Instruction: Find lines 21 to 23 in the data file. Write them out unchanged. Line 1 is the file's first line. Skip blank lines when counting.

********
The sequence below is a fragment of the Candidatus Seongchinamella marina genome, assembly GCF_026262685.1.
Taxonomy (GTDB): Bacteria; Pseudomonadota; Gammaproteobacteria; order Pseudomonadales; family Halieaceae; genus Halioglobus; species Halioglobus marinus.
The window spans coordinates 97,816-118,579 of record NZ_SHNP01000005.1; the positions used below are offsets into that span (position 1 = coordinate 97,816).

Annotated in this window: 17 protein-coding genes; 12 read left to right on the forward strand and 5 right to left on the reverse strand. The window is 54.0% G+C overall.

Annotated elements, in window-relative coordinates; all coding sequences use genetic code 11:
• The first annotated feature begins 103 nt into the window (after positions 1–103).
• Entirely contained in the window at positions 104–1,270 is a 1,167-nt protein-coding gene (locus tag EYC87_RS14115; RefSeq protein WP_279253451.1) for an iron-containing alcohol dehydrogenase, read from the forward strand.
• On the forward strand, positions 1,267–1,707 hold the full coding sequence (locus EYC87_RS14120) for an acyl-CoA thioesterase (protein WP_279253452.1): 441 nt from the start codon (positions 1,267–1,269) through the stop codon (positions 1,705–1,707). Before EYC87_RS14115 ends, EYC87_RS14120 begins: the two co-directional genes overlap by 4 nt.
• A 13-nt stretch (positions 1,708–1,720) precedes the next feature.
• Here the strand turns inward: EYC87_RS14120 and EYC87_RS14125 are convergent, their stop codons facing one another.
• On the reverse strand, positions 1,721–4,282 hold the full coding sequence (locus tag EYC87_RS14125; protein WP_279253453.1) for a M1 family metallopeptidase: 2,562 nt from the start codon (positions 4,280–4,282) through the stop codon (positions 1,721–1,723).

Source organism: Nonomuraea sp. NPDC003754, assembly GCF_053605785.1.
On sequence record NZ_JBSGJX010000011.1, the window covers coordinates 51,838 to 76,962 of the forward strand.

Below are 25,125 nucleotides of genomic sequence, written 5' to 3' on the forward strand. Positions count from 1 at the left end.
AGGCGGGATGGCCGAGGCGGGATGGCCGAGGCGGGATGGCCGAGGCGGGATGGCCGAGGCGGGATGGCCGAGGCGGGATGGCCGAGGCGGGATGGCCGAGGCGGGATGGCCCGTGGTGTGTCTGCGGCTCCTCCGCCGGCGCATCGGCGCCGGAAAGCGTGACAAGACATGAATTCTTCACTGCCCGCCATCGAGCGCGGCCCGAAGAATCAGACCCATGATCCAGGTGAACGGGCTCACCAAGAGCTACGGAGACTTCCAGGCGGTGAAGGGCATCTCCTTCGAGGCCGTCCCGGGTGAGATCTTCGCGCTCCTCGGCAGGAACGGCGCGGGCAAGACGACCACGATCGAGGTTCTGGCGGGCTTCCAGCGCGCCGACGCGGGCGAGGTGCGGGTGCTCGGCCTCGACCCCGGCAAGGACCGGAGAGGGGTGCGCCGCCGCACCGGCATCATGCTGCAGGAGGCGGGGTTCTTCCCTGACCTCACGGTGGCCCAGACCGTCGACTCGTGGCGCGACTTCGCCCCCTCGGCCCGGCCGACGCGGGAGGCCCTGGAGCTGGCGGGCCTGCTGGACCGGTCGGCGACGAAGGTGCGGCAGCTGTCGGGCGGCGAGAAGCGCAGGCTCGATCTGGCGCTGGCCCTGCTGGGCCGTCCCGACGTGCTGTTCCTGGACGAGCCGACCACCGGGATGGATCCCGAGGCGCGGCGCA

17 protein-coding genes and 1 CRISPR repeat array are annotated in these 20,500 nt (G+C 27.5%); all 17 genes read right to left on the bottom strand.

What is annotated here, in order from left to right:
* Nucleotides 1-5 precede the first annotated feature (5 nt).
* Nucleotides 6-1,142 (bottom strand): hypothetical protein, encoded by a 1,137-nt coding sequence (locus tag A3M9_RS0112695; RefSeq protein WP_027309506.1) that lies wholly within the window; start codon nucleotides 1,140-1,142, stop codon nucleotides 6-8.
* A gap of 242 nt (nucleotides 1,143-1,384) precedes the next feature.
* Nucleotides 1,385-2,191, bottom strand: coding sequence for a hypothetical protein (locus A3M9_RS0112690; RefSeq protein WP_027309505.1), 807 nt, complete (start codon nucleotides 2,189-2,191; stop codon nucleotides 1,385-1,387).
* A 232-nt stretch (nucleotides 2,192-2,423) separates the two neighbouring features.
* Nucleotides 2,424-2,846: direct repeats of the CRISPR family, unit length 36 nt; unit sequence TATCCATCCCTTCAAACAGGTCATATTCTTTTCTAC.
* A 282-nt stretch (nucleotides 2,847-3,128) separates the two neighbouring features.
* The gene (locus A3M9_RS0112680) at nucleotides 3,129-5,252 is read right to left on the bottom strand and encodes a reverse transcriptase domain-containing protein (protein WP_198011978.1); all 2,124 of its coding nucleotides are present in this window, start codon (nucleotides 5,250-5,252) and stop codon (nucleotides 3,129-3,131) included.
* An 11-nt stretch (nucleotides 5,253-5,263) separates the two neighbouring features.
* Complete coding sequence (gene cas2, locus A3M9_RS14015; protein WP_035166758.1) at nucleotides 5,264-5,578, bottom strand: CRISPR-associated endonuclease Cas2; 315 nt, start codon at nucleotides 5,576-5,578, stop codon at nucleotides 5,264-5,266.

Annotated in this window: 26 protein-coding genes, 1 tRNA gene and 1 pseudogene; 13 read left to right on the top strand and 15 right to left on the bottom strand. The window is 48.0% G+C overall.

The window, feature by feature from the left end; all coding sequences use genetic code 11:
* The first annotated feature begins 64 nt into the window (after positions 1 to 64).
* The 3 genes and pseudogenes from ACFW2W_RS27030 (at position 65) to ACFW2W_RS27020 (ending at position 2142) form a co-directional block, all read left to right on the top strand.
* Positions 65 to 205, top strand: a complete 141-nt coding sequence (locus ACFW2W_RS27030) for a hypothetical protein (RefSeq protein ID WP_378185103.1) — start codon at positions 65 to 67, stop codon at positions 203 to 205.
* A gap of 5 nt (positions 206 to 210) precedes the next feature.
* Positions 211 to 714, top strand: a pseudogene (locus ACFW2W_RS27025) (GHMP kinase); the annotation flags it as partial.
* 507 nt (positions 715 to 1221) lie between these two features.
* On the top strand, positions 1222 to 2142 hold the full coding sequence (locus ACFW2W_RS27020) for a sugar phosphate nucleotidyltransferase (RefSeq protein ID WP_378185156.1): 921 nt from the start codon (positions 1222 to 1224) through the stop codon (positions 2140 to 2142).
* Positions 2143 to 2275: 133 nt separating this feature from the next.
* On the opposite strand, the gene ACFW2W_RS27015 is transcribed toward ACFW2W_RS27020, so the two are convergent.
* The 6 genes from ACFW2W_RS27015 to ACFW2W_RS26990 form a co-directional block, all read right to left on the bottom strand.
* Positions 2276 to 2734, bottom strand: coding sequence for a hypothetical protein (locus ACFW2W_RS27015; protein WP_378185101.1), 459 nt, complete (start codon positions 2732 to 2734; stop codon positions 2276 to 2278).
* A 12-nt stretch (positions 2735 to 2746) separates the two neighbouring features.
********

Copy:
* Nucleotides 1,385-2,191, bottom strand: coding sequence for a hypothetical protein (locus A3M9_RS0112690; RefSeq protein WP_027309505.1), 807 nt, complete (start codon nucleotides 2,189-2,191; stop codon nucleotides 1,385-1,387).
* A 232-nt stretch (nucleotides 2,192-2,423) separates the two neighbouring features.
* Nucleotides 2,424-2,846: direct repeats of the CRISPR family, unit length 36 nt; unit sequence TATCCATCCCTTCAAACAGGTCATATTCTTTTCTAC.